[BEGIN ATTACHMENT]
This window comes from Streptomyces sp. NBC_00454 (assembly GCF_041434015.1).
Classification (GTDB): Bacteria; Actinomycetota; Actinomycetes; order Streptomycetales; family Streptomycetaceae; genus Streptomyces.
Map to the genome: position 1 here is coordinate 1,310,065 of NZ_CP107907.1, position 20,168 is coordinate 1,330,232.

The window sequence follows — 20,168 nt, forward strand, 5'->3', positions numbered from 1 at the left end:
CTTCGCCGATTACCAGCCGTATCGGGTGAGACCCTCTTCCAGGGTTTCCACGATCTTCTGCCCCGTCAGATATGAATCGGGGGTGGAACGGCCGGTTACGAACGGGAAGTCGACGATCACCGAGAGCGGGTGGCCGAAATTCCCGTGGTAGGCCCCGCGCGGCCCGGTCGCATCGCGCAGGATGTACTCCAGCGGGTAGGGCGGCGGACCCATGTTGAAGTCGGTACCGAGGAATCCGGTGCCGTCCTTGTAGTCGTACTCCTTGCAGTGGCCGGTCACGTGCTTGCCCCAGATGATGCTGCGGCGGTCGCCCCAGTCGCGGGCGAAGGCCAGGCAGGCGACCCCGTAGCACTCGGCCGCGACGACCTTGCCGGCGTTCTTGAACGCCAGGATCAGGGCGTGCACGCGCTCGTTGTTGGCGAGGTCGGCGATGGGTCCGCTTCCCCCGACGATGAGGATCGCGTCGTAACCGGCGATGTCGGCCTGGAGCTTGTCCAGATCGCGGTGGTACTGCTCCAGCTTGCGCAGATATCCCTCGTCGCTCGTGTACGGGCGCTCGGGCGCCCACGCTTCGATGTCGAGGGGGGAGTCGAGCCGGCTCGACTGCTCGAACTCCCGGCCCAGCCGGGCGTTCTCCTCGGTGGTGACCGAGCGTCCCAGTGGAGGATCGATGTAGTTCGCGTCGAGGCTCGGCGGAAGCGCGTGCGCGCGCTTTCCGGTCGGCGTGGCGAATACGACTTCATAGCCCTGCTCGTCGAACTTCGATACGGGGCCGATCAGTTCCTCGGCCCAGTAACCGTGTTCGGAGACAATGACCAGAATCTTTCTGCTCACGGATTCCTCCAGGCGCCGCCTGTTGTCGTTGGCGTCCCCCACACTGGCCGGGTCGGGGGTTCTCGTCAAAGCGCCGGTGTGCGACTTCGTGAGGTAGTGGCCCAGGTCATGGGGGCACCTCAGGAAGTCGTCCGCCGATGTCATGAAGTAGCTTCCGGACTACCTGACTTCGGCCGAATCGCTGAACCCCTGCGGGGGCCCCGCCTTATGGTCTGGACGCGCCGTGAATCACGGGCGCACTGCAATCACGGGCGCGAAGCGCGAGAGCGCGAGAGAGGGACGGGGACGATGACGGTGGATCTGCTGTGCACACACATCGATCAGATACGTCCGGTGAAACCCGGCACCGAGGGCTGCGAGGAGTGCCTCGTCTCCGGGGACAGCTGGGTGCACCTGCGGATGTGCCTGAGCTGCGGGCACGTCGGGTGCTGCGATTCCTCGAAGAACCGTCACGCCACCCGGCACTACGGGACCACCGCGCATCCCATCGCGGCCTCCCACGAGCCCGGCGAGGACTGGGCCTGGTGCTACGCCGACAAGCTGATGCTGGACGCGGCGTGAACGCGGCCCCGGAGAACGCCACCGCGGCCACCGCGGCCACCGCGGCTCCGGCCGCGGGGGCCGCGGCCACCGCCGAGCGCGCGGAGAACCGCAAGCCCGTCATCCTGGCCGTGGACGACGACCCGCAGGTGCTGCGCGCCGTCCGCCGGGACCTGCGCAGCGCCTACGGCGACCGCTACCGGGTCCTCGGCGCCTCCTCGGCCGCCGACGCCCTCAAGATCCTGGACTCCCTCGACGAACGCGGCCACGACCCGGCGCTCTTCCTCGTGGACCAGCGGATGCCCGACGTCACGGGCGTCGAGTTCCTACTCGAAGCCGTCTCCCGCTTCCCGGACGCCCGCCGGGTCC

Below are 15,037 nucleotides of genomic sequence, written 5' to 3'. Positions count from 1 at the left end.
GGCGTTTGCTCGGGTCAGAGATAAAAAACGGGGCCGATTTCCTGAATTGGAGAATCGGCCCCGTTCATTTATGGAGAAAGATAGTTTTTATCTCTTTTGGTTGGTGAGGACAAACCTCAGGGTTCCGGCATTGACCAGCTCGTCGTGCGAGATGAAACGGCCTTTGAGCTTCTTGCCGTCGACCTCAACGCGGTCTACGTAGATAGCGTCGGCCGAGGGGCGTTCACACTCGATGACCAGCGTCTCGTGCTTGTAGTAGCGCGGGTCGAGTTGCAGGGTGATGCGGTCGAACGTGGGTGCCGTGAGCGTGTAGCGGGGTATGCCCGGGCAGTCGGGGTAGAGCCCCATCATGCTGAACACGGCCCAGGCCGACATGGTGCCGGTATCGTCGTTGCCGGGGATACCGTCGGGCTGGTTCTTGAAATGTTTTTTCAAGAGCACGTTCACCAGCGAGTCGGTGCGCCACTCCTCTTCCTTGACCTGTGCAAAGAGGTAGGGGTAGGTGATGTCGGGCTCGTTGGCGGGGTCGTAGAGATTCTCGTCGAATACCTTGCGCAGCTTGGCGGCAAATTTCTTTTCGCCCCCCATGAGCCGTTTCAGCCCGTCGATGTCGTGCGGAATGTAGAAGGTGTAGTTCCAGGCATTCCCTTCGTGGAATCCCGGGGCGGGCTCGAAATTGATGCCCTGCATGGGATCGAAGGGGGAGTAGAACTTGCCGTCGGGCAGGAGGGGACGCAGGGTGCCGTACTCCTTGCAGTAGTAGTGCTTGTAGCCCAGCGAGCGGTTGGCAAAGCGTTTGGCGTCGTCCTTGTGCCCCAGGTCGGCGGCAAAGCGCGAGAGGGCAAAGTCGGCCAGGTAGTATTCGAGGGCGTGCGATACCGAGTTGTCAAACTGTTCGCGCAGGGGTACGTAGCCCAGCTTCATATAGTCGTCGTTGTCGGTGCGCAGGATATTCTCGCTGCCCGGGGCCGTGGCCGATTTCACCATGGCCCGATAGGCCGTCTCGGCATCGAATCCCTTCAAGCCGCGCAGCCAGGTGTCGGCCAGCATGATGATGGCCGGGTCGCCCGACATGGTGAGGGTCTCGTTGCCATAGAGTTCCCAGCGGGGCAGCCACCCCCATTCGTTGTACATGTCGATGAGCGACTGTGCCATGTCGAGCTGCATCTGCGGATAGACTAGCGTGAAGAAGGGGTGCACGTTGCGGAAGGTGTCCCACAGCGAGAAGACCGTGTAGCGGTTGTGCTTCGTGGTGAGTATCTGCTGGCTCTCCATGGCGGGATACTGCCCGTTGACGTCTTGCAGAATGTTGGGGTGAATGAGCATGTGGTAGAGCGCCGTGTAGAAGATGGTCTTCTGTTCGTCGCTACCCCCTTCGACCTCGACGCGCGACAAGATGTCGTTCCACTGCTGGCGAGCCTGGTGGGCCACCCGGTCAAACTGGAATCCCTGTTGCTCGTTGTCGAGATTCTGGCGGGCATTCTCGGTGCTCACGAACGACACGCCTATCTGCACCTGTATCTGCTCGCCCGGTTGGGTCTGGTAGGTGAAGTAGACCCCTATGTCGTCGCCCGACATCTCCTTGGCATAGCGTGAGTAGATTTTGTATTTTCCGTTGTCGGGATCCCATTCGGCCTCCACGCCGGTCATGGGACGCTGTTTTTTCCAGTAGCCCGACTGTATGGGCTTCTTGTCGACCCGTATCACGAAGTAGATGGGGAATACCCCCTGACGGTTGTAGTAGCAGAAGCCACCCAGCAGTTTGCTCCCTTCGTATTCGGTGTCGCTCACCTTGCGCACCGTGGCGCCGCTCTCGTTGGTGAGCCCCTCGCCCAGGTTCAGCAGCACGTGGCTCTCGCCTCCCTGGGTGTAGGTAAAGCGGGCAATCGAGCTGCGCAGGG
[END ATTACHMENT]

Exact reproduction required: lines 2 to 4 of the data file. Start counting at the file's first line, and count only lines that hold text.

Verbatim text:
Classification (GTDB): Bacteria; Actinomycetota; Actinomycetes; order Streptomycetales; family Streptomycetaceae; genus Streptomyces.
Map to the genome: position 1 here is coordinate 1,310,065 of NZ_CP107907.1, position 20,168 is coordinate 1,330,232.

The window sequence follows — 20,168 nt, forward strand, 5'->3', positions numbered from 1 at the left end: